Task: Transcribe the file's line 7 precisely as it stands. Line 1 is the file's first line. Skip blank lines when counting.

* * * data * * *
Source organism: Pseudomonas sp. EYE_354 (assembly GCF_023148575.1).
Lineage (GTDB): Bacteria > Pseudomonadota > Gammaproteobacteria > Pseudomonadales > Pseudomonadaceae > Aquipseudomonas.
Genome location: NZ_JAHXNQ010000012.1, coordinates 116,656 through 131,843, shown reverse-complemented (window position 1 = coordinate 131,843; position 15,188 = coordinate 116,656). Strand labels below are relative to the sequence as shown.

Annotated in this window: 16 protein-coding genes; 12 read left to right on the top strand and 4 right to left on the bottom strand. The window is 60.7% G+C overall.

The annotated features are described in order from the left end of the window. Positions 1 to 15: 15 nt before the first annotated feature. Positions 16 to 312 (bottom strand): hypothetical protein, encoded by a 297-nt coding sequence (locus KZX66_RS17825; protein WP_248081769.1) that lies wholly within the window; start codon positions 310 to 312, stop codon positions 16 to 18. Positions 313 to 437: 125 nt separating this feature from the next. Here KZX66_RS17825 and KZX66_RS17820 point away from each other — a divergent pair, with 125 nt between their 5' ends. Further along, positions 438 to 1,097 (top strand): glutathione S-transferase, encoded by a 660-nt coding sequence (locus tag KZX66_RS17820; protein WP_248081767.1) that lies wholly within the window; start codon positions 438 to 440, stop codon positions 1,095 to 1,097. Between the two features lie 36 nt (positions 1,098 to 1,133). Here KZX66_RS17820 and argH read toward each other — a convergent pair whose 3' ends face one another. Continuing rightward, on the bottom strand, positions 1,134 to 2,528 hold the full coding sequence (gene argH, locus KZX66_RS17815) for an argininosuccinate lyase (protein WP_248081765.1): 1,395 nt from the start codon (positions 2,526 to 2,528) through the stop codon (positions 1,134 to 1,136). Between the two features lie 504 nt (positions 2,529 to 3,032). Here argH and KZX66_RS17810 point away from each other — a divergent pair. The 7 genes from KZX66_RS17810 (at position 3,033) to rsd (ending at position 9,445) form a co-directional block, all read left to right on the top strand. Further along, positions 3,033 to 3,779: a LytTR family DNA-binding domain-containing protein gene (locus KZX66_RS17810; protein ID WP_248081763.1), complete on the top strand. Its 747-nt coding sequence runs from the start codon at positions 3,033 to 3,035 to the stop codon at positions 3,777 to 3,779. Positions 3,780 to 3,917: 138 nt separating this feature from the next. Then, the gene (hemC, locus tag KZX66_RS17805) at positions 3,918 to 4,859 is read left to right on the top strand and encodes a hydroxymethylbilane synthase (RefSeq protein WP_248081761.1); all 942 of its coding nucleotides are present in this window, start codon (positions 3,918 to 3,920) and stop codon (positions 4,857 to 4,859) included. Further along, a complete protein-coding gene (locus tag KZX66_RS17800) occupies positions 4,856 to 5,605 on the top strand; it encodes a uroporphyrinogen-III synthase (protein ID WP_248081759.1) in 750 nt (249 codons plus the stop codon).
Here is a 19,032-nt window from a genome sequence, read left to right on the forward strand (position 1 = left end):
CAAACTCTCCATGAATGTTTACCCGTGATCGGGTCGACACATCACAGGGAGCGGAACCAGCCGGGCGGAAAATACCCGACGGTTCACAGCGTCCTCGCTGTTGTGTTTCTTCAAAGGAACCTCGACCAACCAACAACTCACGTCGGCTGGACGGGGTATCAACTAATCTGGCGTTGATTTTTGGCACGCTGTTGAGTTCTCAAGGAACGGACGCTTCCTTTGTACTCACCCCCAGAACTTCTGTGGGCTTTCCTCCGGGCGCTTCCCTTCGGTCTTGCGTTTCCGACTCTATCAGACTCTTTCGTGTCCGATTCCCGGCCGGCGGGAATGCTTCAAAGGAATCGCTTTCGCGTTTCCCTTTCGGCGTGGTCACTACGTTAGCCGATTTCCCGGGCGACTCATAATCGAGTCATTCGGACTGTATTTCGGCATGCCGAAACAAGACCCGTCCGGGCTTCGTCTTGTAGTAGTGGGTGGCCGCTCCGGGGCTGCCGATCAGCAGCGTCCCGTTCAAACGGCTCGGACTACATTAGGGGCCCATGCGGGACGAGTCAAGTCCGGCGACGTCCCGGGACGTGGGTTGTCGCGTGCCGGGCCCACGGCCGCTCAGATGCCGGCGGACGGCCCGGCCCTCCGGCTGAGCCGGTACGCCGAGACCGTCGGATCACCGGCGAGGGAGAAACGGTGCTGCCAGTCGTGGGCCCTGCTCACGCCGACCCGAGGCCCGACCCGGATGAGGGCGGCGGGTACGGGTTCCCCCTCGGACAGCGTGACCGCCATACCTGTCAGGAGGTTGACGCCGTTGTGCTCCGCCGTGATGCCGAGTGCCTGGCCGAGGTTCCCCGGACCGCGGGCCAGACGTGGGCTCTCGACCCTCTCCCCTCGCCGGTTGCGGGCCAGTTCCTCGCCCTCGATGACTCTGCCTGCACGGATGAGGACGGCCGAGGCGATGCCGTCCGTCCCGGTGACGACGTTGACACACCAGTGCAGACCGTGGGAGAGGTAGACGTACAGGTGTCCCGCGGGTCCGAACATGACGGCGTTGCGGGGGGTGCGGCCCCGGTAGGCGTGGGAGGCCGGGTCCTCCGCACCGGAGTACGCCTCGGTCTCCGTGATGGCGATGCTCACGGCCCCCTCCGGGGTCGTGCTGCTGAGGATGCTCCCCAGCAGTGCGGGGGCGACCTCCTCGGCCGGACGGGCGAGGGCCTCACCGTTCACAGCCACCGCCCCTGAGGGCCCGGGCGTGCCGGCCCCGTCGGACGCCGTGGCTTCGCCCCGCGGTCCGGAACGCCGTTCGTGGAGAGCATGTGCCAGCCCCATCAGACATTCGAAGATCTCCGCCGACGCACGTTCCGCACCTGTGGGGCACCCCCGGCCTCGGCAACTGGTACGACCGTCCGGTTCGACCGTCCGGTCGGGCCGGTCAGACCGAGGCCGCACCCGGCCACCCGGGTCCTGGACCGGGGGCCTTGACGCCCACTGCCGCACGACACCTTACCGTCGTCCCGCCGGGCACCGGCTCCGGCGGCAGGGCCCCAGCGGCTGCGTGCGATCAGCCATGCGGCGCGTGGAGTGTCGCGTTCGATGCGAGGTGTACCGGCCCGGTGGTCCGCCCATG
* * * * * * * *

CAAACTCTCCATGAATGTTTACCCGTGATCGGGTCGACACATCACAGGGAGCGGAACCAGCCGGGCGGAAAATACCCGACGGTTCACAGCGTCCTCGCTGTTGTGTTTCTTCAAAGGAACCTCGACCAACCAACAACTCACGTCGGCTGGACGGGGTATCAACTAATCTGGCGTTGATTTTTGGCACGCTGTTGAGTTCTCAAGGAACGGACGCTTCCTTTGTACTCACCCCCAGAACTTCTGTGGGCTTTCCTCCGGGCGCTTCCCTTCGGTCTTGCGTTTCCGACTCTATCAGACTCTTTCGTGTCCGATTCCCGGCCGGCGGGAATGCTTCAAAGGAATCGCTTTCGCGTTTCCCTTTCGGCGTGGTCACTACGTTAGCCGATTTCCCGGGCGACTCATAATCGAGTCATTCGGACTGTATTTCGGCATGCCGAAACAAGACCCGTCCGGGCTTCGTCTTGTAGTAGTGGGTGGCCGCTCCGGGGCTGCCGATCAGCAGCGTCCCGTTCAAACGGCTCGGACTACATTAGGGGCCCATGCGGGACGAGTCAAGTCCGGCGACGTCCCGGGACGTGGGTTGTCGCGTGCCGGGCCCACGGCCGCTCAGATGCCGGCGGACGGCCCGGCCCTCCGGCTGAGCCGGTACGCCGAGACCGTCGGATCACCGGCGAGGGAGAAACGGTGCTGCCAGTCGTGGGCCCTGCTCACGCCGACCCGAGGCCCGACCCGGATGAGGGCGGCGGGTACGGGTTCCCCCTCGGACAGCGTGACCGCCATACCTGTCAGGAGGTTGACGCCGTTGTGCTCCGCCGTGATGCCGAGTGCCTGGCCGAGGTTCCCCGGACCGCGGGCCAGACGTGGGCTCTCGACCCTCTCCCCTCGCCGGTTGCGGGCCAGTTCCTCGCCCTCGATGACTCTGCCTGCACGGATGAGGACGGCCGAGGCGATGCCGTCCGTCCCGGTGACGACGTTGACACACCAGTGCAGACCGTGGGAGAGGTAGACGTACAGGTGTCCCGCGGGTCCGAACATGACGGCGTTGCGGGGGGTGCGGCCCCGGTAGGCGTGGGAGGCCGGGTCCTCCGCACCGGAGTACGCCTCGGTCTCCGTGATGGCGATGCTCACGGCCCCCTCCGGGGTCGTGCTGCTGAGGATGCTCCCCAGCAGTGCGGGGGCGACCTCCTCGGCCGGACGGGCGAGGGCCTCACCGTTCACAGCCACCGCCCCTGAGGGCCCGGGCGTGCCGGCCCCGTCGGACGCCGTGGCTTCGCCCCGCGGTCCGGAACGCCGTTCGTGGAGAGCATGTGCCAGCCCCATCAGACATTCGAAGATCTCCGCCGACGCACGTTCCGCACCTGTGGGGCACCCCCGGCCTCGGCAACTGGTACGACCGTCCGGTTCGACCGTCCGGTCGGGCCGGTCAGACCGAGGCCGCACCCGGCCACCCGGGTCCTGGACCGGGGGCCTTGACGCCCACTGCCGCACGACACCTTACCGTCGTCCCGCCGGGCACCGGCTCCGGCGGCAGGGCCCCAGCGGCTGCGTGCGATCAGCCATGCGGCGCGTGGAGTGTCGCGTTCGATGCGAGGTGTACCGGCCCGGTGGTCCGCCCATG